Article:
The Unicode standard is a new character code designed to encode text for storage in computer files. It is a subset of the upcoming ISO 10646 standard. The design of the Unicode standard is based on the simplicity and consistency of today's prevalent character code set, extended ASCII code set, but goes far beyond ASCII's limited ability to encode only the Latin alphabet: the Unicode encoding provides the capacity to encode most all of the characters used for written languages throughout the world. In order to accommodate the many thousands of characters used in the international text, the Unicode standard uses a 16-bit code set instead of extended ASCII's 8-bit code set. This expansion provides codes for approximately 65,000 characters. The Unicode standard assigns each character a unique 16-bit value, and does not use complex modes or escape codes to specify modified characters or special cases. UNICODE may adopt a 32-bit code to represent characters which should allow for all character representations. The text representation of the Unicode 16-bit numbers is U+0041 which is assigned to the letter A, 65 decimal. The Unicode standard includes the Latin alphabet used for English, the Cyrillic alphabet used for Russian, the Greek, Hebrew, and Arabic alphabets. Other alphabets used in countries across Europe, Africa, the Indian subcontinent, and Asia, such as Japanese Kana, Korean Hangul, and Chinese Bopomofo are included. The largest part of the Unicode standard is devoted to thousands of unified character codes for Chinese, Japanese, and Korean ideographs. (See "The Unicode standard", vol. 1 and 2, published by Addison-Wesley Publishing, for character code standards.)

The Unicode character set environment should eventually contain a set of character for all languages. If the Unicode environment is used to produce a GEDCOM transmission, the header record would also be in Unicode, requiring receiving systems to determine whether the transmission is Unicode or ASCII before they could interpret the GEDCOM header. This would be done by reading the first two bytes of the transmission. If the first two bytes are 0x30 and 0x20 then the transmission will be in either ASCII or ANSEL as determined by the header record. If the first two bytes are 0x30 and 0x00 then the transmission should be processed as a Unicode transmission. (Different platforms may reverse the position of the null byte, in which case the test would be for 0x00 and 0x30.)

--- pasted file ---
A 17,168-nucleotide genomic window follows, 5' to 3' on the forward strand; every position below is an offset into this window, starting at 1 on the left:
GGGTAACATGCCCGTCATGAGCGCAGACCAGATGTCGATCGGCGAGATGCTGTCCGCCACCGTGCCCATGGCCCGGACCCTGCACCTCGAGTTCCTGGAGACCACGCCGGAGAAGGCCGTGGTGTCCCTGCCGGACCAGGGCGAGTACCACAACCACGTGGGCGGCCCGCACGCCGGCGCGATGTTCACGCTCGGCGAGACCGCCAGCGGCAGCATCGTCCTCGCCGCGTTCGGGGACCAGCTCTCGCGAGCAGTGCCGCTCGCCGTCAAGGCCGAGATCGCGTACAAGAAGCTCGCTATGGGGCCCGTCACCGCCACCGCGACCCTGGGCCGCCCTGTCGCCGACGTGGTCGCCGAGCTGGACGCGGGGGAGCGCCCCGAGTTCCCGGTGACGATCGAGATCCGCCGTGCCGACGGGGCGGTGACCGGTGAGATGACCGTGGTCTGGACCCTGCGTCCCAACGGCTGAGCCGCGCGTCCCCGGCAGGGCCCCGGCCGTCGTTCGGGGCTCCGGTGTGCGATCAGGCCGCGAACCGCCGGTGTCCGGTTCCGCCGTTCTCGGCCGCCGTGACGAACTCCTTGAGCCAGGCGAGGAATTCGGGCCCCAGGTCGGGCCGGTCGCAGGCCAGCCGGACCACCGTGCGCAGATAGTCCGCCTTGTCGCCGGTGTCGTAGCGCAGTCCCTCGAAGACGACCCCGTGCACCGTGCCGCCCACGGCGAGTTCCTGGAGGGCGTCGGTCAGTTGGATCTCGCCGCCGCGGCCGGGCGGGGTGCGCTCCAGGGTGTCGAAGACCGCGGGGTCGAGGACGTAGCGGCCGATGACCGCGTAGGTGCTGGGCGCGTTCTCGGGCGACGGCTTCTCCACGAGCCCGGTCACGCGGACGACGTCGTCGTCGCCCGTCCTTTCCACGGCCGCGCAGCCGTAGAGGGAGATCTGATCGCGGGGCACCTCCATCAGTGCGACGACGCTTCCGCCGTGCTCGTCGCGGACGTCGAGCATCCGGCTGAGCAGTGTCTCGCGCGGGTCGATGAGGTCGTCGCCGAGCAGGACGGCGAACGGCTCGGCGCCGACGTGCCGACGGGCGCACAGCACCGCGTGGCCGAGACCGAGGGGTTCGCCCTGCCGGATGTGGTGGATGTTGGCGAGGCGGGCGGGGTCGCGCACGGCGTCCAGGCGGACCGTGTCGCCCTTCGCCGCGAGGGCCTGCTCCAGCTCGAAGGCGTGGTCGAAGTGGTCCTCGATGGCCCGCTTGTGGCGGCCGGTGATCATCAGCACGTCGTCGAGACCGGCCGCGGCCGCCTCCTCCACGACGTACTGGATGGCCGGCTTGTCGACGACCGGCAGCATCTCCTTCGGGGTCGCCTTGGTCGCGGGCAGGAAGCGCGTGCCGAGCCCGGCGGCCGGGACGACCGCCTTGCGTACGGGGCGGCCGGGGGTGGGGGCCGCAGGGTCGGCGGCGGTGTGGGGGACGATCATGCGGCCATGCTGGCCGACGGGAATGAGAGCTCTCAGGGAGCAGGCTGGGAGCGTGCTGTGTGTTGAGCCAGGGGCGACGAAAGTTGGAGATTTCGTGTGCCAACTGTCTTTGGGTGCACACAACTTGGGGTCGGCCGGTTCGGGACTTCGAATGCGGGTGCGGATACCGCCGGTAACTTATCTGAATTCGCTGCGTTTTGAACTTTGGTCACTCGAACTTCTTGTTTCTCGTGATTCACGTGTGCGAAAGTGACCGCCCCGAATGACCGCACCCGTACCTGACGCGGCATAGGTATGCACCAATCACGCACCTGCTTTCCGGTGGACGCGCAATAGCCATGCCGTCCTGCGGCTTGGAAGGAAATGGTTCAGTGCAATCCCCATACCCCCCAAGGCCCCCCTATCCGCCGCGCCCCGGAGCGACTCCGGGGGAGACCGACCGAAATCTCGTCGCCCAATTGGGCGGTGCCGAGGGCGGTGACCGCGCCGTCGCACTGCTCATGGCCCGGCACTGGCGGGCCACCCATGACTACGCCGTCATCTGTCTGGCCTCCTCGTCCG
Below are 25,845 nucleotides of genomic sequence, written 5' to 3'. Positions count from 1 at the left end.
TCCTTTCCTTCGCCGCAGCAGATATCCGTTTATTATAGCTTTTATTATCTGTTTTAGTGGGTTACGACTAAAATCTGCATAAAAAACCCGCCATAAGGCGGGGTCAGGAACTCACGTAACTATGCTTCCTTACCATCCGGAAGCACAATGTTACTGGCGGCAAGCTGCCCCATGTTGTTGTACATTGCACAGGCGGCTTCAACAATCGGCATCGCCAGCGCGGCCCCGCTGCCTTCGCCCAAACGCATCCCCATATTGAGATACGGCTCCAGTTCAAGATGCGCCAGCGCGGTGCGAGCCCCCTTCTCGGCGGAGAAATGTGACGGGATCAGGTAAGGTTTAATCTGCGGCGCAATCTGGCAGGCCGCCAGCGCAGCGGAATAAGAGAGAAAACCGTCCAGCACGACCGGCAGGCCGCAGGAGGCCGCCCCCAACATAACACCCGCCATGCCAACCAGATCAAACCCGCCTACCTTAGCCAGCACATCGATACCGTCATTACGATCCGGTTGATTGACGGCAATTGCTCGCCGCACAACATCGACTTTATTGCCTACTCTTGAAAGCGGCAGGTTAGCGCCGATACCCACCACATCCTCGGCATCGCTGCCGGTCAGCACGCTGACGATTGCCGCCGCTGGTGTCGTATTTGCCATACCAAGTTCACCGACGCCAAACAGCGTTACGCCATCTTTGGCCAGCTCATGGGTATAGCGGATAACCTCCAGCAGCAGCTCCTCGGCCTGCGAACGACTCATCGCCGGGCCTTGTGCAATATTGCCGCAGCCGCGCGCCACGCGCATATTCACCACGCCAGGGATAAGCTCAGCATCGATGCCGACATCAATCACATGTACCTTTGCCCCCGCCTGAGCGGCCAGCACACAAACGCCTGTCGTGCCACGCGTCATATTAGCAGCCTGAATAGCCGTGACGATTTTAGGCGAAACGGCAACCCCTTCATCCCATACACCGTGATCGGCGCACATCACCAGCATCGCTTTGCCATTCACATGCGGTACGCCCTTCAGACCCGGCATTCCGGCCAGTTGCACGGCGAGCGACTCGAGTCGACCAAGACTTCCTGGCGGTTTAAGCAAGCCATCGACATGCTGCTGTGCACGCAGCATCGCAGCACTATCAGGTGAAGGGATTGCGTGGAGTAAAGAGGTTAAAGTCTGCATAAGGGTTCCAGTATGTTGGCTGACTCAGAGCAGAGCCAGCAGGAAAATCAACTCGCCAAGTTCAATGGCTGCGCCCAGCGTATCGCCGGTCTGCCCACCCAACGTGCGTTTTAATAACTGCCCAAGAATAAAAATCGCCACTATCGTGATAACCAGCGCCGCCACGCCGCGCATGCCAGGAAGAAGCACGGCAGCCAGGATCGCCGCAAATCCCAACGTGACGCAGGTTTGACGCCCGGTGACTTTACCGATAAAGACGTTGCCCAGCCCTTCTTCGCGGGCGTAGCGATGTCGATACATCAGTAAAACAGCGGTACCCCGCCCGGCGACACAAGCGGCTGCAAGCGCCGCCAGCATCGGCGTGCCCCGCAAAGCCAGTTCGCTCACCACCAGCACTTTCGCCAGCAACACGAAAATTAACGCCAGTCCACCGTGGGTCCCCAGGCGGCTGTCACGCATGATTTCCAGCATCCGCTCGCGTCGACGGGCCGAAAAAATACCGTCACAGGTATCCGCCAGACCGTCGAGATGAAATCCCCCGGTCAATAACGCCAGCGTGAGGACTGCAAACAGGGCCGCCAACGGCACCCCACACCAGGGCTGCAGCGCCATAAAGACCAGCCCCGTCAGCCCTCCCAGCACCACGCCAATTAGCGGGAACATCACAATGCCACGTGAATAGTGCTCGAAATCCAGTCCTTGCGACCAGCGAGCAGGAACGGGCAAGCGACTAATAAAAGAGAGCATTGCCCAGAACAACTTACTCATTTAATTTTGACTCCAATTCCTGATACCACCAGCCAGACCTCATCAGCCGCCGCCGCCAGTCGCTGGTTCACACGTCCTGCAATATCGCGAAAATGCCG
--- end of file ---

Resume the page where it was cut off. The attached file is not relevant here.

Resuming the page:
How to Change Character Sets

The character set for an entire transmission is specified in the character set line of the header record.

The example below shows the specification in the header record:

Lvl Tag Value



2 VERS 2.1



The character set change remains in effect until the TRLR record is encountered at the end of the transmission.

UNICODE character set should be used for multi-language support as soon as operating systems begin providing adequate storage and display support.

For more information about character sets, see the following:

• Extended Latin Alphabet Coded Character Set for Bibliographic Use. American National Standards (ANSI), Z39.47, 1985.

• "8-Bit ASCII—Structure and Rules." American National Standards (ANSI) X3.134.1–198x.

• "7-Bit and 8-Bit ASCII Supplemental Multilingual Graphic Character Set (ASCII Multilingual Set)" (manuscript). American National Standards (ANSI), X3.134.2–198x.

• "The Unicode standard", vol. 1 and 2, published by Addison-Wesley Publishing.

Copyright © 1987, 1989, 1992, 1993, 1995 by The Church of Jesus Christ of Latter-day Saints. This document may be copied for purposes of review or programming of genealogical software, provided this notice is included. All other rights reserved.

Disclaimer: This HTML version of the GEDCOM 5.5 specification should be equivalent to the LDS wordperfect original. In the conversion process I have tried not to break anything however, the LDS original should always be considered the definitive version.
Clive Stubbings, October 2000